The data were analysed with the statistical software package SPSS v15.0 (SPSS Inc®) with a level of significance for p≤0.05.
Until the cross section of 2014 a total of 71 patients had been followed up, of whom 43.7% were men and 56.3% women, with an average age of 73.3±9 years, similar in both sexes (72.5±9 in the men and 74±9 in the women: p=0.5). 48% of our patients were more than 75 years of age. 17% of the patients died during the follow up period (all in the last two years).
At the baseline there were no differences between the two groups analysed (genotype AA and genotypes AS+SS). The rates of systolic (155±24 vs 154±20 mmHg, p=0.841) and diastolic (106±33 vs 93±11 mmHg, p=0.569) arterial pressure were similar. There were no differences in the levels of blood calcium (9.5±0.5 vs 9.8±0.4 mg/dl, p=0.098) or in calciuria (219±124 vs 275±175 mg/24h, p=0.268). The BMD in the lumbar spine also showed no differences between the two groups.
At the end of the period of follow up the average CI score was 1.7+2.7 (range 0-12), with high comorbidity in 22.65% of our patients and no comorbidity, according to CI, in 73.2% of them. In terms of the appearance of other concomitant diseases, 18.3% of the individuals were diabetic, 32.4% had cardiovascular risk factors other than AHT, 14% developed ischemic cardiomyopathy, 12.7% cerebrovascular disease and the same percentage showed some degree of cognitive deterioration. On the other hand, 17% had at least one pathological osteoporotic fracture (8.5% vertebral, 5.3% femoral neck, 2.8% distal radial).
The genotype AA was found in 67.6%, SS in 2.8% and AS in 29.6% of the patients, with an allelic frequency A of 0.82 and S of 0.18, being in Hardy-Weinberg equilibrium (Χ2=0.03; p=0.8696 >0.05). The individuals with genotype AA, compared with the other genotypes (AS+SS), did not have more cardiovascular risk factors (29.2% vs 39%, p=0.4), cardiovascular disease (12.5% vs 17.4%, p=0.5), presence of comorbidity according to CI (27% vs 26%, p=0.9), higher mortality (18.8% vs 13%, p=0.5) or a greater number of pathological fractures overall (14.6% vs 21.7%, p=0.4) nor specific fractures (vertebral 6.3% vs 13%, p=0.3; femoral neck 6.3% vs 4.3%, p=0.6; distal radial 2.1% vs 4.3%, p=0.5).
The average age of the women at the start of the study was 59+9.9 years, all postmenopausal, with a body mass index of 28±4. The average systolic arterial pressure was 155±22 mmHg and the diastolic was 93±10 mmHg. In the subgroup of women, those with the AA genotype had more pathological fractures, especially in the femoral neck, with no statistical association (12% vs 6.7%, p=0.5). The characteristics of the groups as a function of their sex and genotype is shown in Table 1.
Calcium homeostasis plays a fundamental role in bone remodelling, and the alterations in the mechanisms involved in their regulation contribute to the development of pathology in bone metabolism . The CaSR gene is a candidate gene for the determination of susceptibility to osteoporosis in AHT, the A986S locus of CaSR having been related to the maintenance of the concentration of extracellular ionic calcium within a narrow range , and with calciuria. The higher degree of elimination of calcium in patients with hypertension has been related with a decreased in BMD and, as a consequence, with a possible increase in the risk of fracture. On the other hand, AHT has been associated with raised levels of PTH, which accelerates bone remodelling, affecting both bone quality and mass .
Contrary to our expectations and consistent with a number of studies [7,14], we found no direct relationship between the genotypes of the A986S polymorphism and the incidence of pathological fractures, and no increase in the risk of pathological fractures in those patients who were carriers of allele S. Our data agree with a study previously published by our research group in which, in a population of women with hypertension, no differences were found in calcaemia, calciuria, levels of PTHi or BMD in the lumbar spine when categorised according to genotype AA or genotype AS+SS .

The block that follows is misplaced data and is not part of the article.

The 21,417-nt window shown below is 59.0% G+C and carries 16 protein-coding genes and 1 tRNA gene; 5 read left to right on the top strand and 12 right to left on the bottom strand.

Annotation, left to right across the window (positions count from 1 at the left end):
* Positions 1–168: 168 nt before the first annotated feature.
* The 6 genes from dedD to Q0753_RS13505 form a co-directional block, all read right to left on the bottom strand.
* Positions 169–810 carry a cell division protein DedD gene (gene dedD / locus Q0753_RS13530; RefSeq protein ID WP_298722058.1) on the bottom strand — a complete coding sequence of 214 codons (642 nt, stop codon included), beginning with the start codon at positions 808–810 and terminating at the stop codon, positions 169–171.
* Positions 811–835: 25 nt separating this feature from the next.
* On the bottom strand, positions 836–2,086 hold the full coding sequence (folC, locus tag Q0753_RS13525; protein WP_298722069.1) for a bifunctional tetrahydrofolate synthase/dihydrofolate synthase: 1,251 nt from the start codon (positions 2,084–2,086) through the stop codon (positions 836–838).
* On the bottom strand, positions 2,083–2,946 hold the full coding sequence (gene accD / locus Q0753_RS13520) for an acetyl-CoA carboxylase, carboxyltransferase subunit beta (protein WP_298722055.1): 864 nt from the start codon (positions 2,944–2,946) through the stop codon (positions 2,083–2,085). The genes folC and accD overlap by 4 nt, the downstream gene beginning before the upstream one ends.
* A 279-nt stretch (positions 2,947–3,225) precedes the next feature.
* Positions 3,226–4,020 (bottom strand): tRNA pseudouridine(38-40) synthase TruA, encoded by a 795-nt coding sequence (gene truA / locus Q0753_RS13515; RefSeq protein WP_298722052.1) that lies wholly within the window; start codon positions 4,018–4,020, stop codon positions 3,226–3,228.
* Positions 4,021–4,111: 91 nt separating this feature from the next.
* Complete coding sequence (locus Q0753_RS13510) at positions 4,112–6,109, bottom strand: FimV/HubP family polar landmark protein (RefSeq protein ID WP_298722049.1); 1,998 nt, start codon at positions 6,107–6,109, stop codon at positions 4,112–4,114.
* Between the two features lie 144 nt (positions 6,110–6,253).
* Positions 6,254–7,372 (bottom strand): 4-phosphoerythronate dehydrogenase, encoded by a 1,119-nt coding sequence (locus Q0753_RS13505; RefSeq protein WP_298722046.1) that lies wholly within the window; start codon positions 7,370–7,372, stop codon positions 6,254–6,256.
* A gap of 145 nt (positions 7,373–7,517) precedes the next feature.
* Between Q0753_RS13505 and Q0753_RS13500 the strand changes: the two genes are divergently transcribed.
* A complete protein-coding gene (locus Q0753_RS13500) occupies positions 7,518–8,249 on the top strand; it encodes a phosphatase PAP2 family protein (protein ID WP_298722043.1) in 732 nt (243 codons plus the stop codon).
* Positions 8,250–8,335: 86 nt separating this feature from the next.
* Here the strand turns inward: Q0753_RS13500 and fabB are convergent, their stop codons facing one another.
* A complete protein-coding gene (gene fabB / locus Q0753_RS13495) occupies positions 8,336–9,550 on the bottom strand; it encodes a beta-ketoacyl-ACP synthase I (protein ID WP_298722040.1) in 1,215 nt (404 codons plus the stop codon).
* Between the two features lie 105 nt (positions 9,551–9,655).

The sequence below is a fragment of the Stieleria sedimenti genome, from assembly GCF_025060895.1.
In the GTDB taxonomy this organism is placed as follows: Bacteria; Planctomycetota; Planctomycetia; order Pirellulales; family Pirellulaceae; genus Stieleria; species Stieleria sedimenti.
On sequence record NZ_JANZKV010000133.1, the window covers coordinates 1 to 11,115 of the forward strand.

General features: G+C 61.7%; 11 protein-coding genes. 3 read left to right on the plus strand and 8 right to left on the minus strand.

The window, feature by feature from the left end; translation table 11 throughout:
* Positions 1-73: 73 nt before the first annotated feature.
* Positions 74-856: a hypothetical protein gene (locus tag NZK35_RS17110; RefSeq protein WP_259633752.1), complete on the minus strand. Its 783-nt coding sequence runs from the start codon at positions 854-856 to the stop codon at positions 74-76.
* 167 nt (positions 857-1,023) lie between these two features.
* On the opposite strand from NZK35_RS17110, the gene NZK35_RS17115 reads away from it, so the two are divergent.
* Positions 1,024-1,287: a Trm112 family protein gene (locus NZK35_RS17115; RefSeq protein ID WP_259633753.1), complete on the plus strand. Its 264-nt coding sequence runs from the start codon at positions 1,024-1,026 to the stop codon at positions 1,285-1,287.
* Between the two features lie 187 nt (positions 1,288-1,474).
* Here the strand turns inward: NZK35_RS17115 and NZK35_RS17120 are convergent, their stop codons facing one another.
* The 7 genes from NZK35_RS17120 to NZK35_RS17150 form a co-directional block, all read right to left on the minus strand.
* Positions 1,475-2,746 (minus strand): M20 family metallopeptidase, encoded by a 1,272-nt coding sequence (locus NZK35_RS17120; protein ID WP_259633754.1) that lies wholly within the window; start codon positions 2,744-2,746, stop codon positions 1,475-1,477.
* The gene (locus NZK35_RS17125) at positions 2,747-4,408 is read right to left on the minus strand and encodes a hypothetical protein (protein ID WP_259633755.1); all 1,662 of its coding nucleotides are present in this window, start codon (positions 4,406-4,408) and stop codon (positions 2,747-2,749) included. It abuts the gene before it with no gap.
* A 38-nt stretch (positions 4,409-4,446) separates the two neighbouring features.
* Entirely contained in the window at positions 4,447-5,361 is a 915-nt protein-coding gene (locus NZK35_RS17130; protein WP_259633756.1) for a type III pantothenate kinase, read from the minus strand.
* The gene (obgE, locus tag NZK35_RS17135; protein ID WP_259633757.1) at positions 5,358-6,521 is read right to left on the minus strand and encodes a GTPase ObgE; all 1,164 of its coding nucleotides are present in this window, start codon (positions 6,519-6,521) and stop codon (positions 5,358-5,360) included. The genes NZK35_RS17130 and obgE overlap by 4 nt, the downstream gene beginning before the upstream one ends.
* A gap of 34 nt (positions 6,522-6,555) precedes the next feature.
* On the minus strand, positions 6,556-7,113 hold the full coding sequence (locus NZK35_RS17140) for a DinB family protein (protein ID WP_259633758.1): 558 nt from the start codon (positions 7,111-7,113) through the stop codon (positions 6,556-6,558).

There are not many works which evaluate the influence of the A986S polymorphism on the risk of fractures. On the one hand, various studies carried out in European Caucasian populations found an association only in the young population6, but not in postmenopausal women or in those with hypertension [11,15]. However, there are contradictory data in the literature. Thus, März et al.16, did establish an association between the S allele and cardiovascular risk factors. Cetani et al. , investigating the effect of the polymorphism on fragility fractures in a group of 164 postmenopausal women, found no differences. Bollerslev et al.  analysed the association between polymorphism, bone mass and fractures in a cohort of 1,252 postmenopausal women without finding any relationship. This possible relationship has been analysed in other populations. Thus, Gianini et al. , studied 87 women subject to renal transplant and with persistent secondary hyperparathyroidism and found negative results similar to our group. Recently, an Italian group studied risk factors for vertebral fractures in a population with primary hyperparathyroidism. They studied 266 individuals (229 women and 37 men) with a genotype distribution similar to our group. They found that the presence of the S allele (evaluated as the AS+SS genotype) is associated with an increase in the risk of vertebral fractures with an odds ratio of 1.8 (95% CI: 1.1-2.9, p=0.05) after adjusting for age, sex, BMI, BMD and blood calcium. This population is different from ours, the key factor being the role of PTH regulated by the calcium sensor receptor .
The main limitation of our study is the sample size and the non-recording of morphometric fractures. Its strength comes from the homogeneity of the population studied, the long period of follow up and the use of an objective variable, as are clinical fractures.
In conclusion, the association between the genotypes of the A986S polymorphism of CaSR and the incidence of pathological fractures is difficult to establish and the different studies yield contradictory data, contributing to the increasing the confusion in this field. In our study we found no association between the A986S polymorphism of CaSR and clinical osteoporotic fractures, either in the general cohort or in the subgroup of women, although the etiopathogeny of osteoporosis in this population with hypertension can be determined by levels of blood calcium, hypercalciuria and the possibility of secondary hyperparathyroidism.